Home schoolers win case in Massachusetts court State officials can't inspect parents' homes

December 17, 1998|By BOSTON GLOBE

BOSTON -- In a major victory for home schoolers that also serves as a warning to school districts statewide, Massachusetts' highest court ruled yesterday that Lynn school officials have no right to visit parents' homes to see how they teach their children.

Capping a seven-year lawsuit over parents' rights to teach children any way they choose, the ruling comes at a critical time for home schoolers: As their numbers have quadrupled in the last decade to an estimated 4,500 statewide, hundreds of families are struggling to understand their rights in vaguely written laws and court rulings.

Lynn will not appeal the decision and the new school superintendent said yesterday the district had already begun to revamp the policy before the Supreme Judicial Court ruled.

"Still, this ruling definitely clears the air for school districts," said Lynn Superintendent James Mazareas, who took office in August. The district originally pursued the case because "six or seven years ago, this was uncharted territory," he said.

The case stretches back to 1991, when Stephen and Lois Pustell filed a suit against the Lynn School Committee because the board required home schoolers to be periodically observed by school officials. In 1994, Michael and Virginia Brunelle faced criminal charges in the same city when they objected to home visits and refused to submit their educational plans to Lynn officials.

While the criminal charges were dropped, the Brunelles, Pustells and their attorneys challenged the validity of Lynn's policy first in the federal courts and then in the state courts during the past three years. Meanwhile, both couples, each with five children, continued teaching their children at home rather than sending them to school.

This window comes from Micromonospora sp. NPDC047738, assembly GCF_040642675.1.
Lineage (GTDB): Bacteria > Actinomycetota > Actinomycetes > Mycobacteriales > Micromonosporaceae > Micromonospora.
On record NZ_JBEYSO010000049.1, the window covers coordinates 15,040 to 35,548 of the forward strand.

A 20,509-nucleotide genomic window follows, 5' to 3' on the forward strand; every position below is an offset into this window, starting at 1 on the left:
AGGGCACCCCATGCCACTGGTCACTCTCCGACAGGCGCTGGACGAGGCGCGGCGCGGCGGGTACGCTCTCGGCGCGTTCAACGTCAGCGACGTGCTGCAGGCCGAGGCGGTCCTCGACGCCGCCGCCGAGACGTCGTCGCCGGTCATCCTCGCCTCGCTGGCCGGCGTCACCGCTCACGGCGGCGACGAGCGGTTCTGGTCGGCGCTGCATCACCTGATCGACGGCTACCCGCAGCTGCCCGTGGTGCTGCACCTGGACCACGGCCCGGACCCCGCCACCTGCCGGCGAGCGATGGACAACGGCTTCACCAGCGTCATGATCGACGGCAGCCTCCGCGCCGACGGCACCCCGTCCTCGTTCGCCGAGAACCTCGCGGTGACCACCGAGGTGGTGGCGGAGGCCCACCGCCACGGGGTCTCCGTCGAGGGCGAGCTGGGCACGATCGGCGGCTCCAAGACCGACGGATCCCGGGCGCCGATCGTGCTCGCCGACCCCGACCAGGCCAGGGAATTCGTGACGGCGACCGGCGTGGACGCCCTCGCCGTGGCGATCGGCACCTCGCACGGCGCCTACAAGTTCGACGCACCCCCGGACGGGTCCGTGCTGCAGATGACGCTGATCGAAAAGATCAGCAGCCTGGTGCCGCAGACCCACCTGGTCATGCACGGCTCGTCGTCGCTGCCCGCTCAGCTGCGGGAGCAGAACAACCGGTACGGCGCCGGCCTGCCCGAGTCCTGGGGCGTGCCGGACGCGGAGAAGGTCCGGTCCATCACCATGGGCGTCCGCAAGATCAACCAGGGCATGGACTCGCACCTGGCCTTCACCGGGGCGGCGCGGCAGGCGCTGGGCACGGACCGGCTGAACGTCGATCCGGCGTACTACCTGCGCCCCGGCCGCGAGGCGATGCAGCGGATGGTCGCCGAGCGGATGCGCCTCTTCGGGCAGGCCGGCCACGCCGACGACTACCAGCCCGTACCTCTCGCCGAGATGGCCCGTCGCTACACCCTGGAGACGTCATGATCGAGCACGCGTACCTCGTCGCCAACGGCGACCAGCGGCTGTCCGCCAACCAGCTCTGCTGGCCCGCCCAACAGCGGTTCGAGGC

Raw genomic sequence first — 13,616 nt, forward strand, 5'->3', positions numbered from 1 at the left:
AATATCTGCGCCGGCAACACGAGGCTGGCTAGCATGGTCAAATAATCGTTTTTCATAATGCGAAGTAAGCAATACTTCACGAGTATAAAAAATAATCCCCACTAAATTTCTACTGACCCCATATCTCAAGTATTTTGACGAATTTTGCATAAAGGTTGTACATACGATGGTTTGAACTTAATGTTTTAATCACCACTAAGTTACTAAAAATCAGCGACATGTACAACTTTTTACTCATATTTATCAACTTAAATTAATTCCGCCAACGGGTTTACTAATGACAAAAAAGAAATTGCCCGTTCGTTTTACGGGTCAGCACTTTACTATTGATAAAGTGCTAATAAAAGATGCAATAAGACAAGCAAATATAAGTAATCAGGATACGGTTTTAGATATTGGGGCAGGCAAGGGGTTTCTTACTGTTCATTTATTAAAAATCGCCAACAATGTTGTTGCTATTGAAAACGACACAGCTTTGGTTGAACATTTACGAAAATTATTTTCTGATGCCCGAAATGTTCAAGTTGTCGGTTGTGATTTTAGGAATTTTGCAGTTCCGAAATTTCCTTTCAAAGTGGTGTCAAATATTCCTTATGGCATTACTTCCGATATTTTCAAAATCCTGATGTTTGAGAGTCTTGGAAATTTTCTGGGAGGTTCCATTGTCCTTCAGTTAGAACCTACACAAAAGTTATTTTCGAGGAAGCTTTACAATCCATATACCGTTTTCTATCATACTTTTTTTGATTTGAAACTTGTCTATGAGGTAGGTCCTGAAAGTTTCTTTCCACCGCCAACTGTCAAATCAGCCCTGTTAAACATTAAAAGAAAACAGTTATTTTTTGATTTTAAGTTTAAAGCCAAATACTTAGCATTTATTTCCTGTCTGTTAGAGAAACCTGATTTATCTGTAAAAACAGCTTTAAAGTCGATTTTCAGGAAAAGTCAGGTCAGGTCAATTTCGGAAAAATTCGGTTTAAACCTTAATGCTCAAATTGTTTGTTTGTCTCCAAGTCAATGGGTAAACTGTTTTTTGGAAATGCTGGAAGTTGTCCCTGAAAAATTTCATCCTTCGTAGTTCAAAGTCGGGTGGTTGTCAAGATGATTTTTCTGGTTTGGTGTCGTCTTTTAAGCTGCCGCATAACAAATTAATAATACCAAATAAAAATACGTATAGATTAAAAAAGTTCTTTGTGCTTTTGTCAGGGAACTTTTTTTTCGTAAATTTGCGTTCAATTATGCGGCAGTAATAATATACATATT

"We're just thrilled with the decision," said Stephen Pustell, 44, a computer analyst, yesterday. The city's job "is to know that children are being educated, not to educate them."

The court did not rule on the constitutionality of visiting home schoolers and instead relied on a much simpler argument: There is no state law that says school districts can require home visits. The court also re-emphasized parents' long-standing rights to educate their children in the best way they see fit.

"It's a big victory with national significance," said Michael Farris, a lawyer from the Virginia-based Home School Legal Defense Association, who represented the parents. "Home school laws are in constant flux. If this decision would have gone the other way, we think there would have been copycat school districts all over the country."

While Lynn is considered the only school district in the country to have required home visits, some school districts statewide have had the requirement on their books, but did not enforce it. Some districts that did not have the requirement would ask parents for home visits. Many times parents, unsure of their rights, agreed to allow inspectors into their homes.

"This ruling will help clarify things," said Pat Farenga, president of Holt Associates, publisher of a magazine about home schooling. "There are a lot of people who don't want to report they home school because of the vagueness" of regulations.

State law does allow local boards to monitor home schooling. Most school systems require some type of documentation -- portfolios of student work, assurances that students are being taught the full school year, or proof of lesson plans.

Pub Date: 12/17/98

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